See Under: Love Online - David Grossman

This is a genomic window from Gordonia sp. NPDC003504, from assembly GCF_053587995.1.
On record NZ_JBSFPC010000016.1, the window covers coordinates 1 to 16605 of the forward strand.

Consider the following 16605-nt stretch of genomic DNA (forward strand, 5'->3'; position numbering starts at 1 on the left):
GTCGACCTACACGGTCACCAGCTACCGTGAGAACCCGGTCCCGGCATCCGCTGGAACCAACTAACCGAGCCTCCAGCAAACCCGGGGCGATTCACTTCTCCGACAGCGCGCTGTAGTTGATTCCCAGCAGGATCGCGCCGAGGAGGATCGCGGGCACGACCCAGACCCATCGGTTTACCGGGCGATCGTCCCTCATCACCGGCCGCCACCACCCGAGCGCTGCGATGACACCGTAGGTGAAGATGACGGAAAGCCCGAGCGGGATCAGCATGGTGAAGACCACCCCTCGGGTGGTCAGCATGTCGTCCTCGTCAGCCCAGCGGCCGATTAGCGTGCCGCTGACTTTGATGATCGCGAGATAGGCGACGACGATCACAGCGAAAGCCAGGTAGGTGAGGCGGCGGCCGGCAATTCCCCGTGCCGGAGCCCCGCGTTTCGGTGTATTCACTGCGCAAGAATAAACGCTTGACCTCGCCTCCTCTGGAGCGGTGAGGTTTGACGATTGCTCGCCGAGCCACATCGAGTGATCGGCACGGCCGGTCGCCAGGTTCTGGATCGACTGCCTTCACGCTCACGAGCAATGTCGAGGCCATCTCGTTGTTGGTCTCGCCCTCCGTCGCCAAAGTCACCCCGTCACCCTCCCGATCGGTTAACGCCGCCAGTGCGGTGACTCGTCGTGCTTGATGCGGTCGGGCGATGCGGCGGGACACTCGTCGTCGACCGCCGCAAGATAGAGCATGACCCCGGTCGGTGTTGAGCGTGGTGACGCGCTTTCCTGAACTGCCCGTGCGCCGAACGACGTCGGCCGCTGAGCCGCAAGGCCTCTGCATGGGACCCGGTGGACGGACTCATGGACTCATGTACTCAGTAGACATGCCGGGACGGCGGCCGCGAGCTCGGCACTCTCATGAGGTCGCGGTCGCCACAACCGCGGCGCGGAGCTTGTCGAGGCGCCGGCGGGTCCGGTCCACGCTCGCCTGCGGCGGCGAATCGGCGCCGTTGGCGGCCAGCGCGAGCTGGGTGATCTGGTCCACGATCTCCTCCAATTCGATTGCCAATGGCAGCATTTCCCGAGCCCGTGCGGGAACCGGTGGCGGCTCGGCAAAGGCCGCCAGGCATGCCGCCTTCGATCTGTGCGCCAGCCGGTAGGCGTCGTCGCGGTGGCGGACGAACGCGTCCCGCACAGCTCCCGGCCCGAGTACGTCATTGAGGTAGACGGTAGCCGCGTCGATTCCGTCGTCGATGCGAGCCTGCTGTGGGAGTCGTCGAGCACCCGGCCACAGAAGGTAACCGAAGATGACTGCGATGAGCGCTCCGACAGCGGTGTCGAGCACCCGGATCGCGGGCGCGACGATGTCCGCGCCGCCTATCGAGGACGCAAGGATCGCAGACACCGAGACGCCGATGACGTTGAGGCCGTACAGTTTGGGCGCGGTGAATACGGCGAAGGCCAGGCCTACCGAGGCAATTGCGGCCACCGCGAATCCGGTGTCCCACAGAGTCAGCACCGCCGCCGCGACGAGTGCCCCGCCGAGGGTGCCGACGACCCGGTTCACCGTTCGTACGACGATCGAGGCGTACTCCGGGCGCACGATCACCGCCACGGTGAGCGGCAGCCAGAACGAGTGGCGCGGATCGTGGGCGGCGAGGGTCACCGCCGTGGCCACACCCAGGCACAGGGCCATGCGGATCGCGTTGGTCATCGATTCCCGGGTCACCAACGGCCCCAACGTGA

IT WAS LIKE THIS, a few months after Grandma Henny was buried in her grave, Momik got a new grandfather. This grandfather arrived in the Hebrew month of Shebat in the year 5317 of the Creation, which is 1959 by the other calendar, not through the special radio program Greetings from New Immigrantswhich Momik had to listen to every day at lunch between 1:20 and 1:30, keeping his ears open in case they called out one of the names on the list Papa wrote down for him on a piece of paper; no, Grandfather arrived in a blue Mogen David ambulance that pulled up in front of Bella Marcus’s café-grocery store in the middle of a rainstorm, and this big fat man, dark but like us, not a shvartzer, stepped out and asked Bella if she knew anyone around here called Neuman, and Bella got scared and wiped her hands on her apron and said, Yes, yes, did something happen, God forbid? And the man said, Don’t get excited, lady, nothing happened, what can happen. No, I bring them a relative, see, and he thumbed backward over his shoulder at the ambulance in the street which seemed empty and quiet, and Bella suddenly turned as white as this wall and everybody knows she isn’t scared of anything, but she wouldn’t go anywhere near the ambulance, she only edged closer to Momik, who was doing Bible homework at one of the little tables, and said, “Vay iz mir,” a relative now? And the man said, “Nu, lady we don’t got all day, so if you know these people maybe you can tell me where they are, because is nobody home.” He talked broken Hebrew like that even though he didn’t look so much like a newcomer, and Bella said to him, Sure, what did youexpect, sure nobody’s home, because these people are not parasites, these people work plenty hard for their bread, morning to night they’re working in the lottery booth two streets down, and this little boy here, he’s theirs, so just you wait a minute, mister, I’m going to run get them. And she ran out with her apron still on and then the man winked at Momik, and when Momik didn’t do anything because he knows how you’re supposed to behave around strangers, the man shrugged his shoulders and started reading the newspaper Bella left there and he said to the air, Even with this rain we’re having, seems like it’s going to be a drought year, yeah, that’s all we need. And Momik who is usually well-mannered didn’t hang around for more but ran outside to the ambulance and climbed up on the back step, wiped the rain from the little round window, and peered inside where the oldest man in the world was swimming like maybe a fish in an aquarium. He wore blue-striped pajamas and was all wrinkled like Grandma before she died. His skin was yellowish-brown, like a turtle’s, sagging down around his skinny neck and arms, his head was bald, and his eyes were blank and blue. He was swimming hard through the ambulance air, and Momik remembered the sad Swiss farmer from Aunt Idka and Uncle Shimmik in the little glass ball with the snowflakes which he had accidentally broken once, and he opened the door without a second thought, but then he jumped back when he heard the old man talking to himself in a weird voice that went up and down excitedly, and then sounded almost like crying, as if he were in some play or telling a tall tale, but at the same time, and this is what’s so hard to understand, Momik was one thousand percent sure that this old man was Anshel, Grandma Henny’s little brother, Mama’s uncle, the one everybody said Momik looked like, especially around the chin and forehead and nose, the one who wrote children’s stories for magazines in Europe, but didn’t Anshel die by the Nazis, may-their-name-be-blotted-out, and this one is alive all right and Momik hoped his parents would agree to keep him in the house because after Grandma Henny died Mama said that all she wanted now was to live out her life in peace, and suddenly there was Mama with Bella hobbling after her on ailing legs, lucky break for Marilyn Monroe, and she yelled at Mama in Yiddish to calm down, you shouldn’t upset the child, and behind them trudged the great giant his papa, panting and red in the